Resolve 15q: Resolving complex outcomes in 15q13.3 copy number variants using emerging diagnostic and biomarker tools

Joint Transnational Call 2022 (JTC2022)

Resolve 15q: Resolving complex outcomes in 15q13.3 copy number variants using emerging diagnostic and biomarker tools

Copy number variants (CNVs) have been implicated in multiple neuropsychiatric conditions, including autism spectrum disorder (ASD), schizophrenia, and intellectual disability (ID). Chromosome 15q13.3 contains ~10 genes and is a frequent location for such CNVs. The CNV results in an incomplete penetrance, where deletions are associated with complex and heterogeneous neuropsychiatric outcomes, and duplications have a lower penetrance. There are no specific treatments and it is unknown how the same CNV produces different clinical outcomes. Further, there are no human phenotypic or genetic biomarkers associated with this CNV. Our past studies identified that human brain network analysis (using electroencephalogram (EEG)) can discern a 15q13.3 signature, while genomics and functional studies revealed that 2 key genes in the 15q13.3 region, OTU Deubiquitinase 7A (OTUD7A) and Cholinergic Receptor Nicotinic Alpha 7 subunit (CHRNA7), in part drive the neurological syndrome, but there remains much to be discovered. Our team of experts has a diverse and multi-faceted approach to develop novel diagnostic biomarkers and to understand disease pathogenesis at the molecular and cellular level.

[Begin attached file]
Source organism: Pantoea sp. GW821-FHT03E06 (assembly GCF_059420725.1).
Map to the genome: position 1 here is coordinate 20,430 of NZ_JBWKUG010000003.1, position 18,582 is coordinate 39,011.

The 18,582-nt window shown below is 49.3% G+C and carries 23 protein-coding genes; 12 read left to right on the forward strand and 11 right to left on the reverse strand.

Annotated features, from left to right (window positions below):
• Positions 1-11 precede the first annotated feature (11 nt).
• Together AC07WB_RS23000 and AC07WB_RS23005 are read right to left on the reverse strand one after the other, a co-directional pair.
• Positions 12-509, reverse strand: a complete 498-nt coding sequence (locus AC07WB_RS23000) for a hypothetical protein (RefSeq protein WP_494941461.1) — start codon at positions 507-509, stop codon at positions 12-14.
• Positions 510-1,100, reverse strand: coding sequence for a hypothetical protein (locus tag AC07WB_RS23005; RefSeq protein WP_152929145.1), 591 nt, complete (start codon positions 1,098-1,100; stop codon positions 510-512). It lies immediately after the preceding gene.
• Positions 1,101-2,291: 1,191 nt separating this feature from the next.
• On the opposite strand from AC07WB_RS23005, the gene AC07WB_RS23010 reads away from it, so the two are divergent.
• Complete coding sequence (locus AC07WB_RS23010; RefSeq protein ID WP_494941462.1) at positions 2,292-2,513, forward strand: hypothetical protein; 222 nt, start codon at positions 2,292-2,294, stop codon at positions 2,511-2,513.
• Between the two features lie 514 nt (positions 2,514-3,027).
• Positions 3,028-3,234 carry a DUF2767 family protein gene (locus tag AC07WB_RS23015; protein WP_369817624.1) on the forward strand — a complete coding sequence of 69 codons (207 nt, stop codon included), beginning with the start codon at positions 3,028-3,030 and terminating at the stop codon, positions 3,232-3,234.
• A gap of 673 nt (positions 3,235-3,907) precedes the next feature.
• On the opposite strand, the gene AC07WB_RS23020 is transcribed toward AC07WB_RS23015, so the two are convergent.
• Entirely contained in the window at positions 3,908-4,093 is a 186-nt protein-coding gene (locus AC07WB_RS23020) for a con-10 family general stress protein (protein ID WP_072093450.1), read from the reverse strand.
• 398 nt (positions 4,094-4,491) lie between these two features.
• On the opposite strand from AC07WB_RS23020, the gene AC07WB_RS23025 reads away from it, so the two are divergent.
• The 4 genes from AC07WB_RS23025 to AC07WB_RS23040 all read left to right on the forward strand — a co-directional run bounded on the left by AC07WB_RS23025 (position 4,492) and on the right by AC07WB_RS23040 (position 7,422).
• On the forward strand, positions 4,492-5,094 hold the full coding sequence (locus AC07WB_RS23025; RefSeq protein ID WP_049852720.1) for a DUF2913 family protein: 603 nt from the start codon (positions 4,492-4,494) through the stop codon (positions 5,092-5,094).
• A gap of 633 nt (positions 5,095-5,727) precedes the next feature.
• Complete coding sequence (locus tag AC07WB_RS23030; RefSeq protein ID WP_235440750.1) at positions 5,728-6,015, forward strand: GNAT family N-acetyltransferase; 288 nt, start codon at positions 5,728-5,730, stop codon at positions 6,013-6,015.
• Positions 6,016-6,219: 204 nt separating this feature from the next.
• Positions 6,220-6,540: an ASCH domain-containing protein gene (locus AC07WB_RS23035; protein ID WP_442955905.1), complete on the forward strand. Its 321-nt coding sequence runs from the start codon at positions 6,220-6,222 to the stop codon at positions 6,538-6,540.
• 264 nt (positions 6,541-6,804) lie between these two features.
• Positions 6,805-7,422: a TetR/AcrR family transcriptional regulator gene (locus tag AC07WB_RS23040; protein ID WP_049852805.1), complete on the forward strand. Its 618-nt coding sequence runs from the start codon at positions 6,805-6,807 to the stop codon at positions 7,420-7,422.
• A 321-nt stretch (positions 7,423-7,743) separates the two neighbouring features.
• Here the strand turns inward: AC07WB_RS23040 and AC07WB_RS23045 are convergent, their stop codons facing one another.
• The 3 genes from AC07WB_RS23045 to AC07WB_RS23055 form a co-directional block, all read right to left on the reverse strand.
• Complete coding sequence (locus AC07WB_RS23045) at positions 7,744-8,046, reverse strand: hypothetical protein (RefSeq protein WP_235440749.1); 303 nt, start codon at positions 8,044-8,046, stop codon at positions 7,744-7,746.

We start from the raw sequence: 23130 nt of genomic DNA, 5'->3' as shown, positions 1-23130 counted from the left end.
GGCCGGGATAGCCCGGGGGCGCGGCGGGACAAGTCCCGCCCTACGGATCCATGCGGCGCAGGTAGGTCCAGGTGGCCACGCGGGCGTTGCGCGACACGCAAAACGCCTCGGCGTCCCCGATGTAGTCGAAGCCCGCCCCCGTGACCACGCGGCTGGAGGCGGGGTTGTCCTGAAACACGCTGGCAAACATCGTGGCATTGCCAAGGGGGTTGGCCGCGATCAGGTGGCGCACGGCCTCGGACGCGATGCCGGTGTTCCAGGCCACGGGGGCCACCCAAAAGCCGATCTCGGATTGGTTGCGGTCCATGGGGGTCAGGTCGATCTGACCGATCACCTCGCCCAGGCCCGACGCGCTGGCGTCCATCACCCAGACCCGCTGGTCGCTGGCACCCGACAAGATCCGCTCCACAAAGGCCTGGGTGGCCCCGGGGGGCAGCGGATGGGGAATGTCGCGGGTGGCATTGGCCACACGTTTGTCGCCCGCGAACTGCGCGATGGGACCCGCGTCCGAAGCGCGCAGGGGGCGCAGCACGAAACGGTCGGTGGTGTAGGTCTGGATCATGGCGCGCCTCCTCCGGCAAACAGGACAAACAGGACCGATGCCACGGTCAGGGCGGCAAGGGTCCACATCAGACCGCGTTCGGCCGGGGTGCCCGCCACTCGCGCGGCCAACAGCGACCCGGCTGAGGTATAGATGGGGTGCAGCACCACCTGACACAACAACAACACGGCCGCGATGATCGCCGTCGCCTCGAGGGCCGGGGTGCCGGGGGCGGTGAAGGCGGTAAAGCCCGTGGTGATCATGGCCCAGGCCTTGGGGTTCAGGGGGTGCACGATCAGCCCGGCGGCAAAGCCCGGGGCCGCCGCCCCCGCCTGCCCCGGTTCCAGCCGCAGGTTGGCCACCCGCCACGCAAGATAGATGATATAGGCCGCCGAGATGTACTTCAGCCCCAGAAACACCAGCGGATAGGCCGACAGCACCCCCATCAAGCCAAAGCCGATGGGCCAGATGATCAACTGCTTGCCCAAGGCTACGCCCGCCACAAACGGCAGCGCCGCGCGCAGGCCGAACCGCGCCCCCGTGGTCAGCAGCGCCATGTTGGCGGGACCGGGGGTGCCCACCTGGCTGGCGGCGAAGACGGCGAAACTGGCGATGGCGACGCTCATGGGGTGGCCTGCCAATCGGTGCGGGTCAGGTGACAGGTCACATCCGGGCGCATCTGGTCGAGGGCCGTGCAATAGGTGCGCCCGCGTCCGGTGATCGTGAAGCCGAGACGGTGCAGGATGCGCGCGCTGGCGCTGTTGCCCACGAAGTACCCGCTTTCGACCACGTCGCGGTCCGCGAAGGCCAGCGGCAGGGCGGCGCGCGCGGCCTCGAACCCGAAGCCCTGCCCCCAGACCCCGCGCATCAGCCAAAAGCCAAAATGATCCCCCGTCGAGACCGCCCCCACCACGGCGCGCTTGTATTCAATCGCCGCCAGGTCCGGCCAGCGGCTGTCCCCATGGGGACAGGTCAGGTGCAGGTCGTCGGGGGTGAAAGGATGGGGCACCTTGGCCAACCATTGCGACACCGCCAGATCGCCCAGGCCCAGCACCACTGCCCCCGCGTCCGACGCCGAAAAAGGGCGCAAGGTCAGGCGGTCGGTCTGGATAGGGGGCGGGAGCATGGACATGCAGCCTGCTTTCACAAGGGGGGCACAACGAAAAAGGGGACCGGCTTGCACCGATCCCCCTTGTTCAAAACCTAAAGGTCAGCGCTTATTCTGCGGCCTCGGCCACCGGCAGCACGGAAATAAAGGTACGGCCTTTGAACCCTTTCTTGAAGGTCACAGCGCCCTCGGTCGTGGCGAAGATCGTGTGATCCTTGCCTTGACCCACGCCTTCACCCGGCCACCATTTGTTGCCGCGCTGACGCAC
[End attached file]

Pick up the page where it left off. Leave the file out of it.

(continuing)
In Aim 1, we will use next-generation long-read genetic sequencing to resolve the complete 15q13.3 CNV and identify unknown genetic contributions to clinical phenotypes. In Aim 2, we identify different brain cell types that contribute to the 15q13.3 microdeletion using mouse models of the complete deletion and CHRNA7 KO and OTUD7A KO mice. Aim 3 will utilize our large cohort of 15q13.3 CNV patient cohort of iPS cells and 3D brain organoids to identify the developmental trajectories using single-cell sequencing and neuronal functional studies. Finally Aim 4 will use patient brain network analysis and identify diagnostic EEG biomarkers that associate with disease severity.
In summary, our multi-scale approach will identify novel genetic, molecular, and cellular disease mechanisms for the 15q13.3 CNV rare disorder. Importantly, our genetic sequencing and patient EEG studies will uncover novel diagnostic biomarkers for future clinical or trial use, laying the groundwork to better clinical predictions and outcomes for patients.
  • Schaaf, Christian (Coordinator)
    Instituts of Human Genetics
  • Jakaitiene, Auddrone
    Vilnius university Institute of Data Science and Digital Technologies
  • Romero, Verena
    Patient Organisation [GERMANY]

  • Scherer, Stephen
    Hospital for Sick Children
  • Singh, Karun
    Krembil Research Institute
  • Hjerling-leffler, Jens
    Karolinska Institutet

  • Gilissen, Christian
    Radboud institute for molecular life sciences


  • Patient Organisation [GERMANY]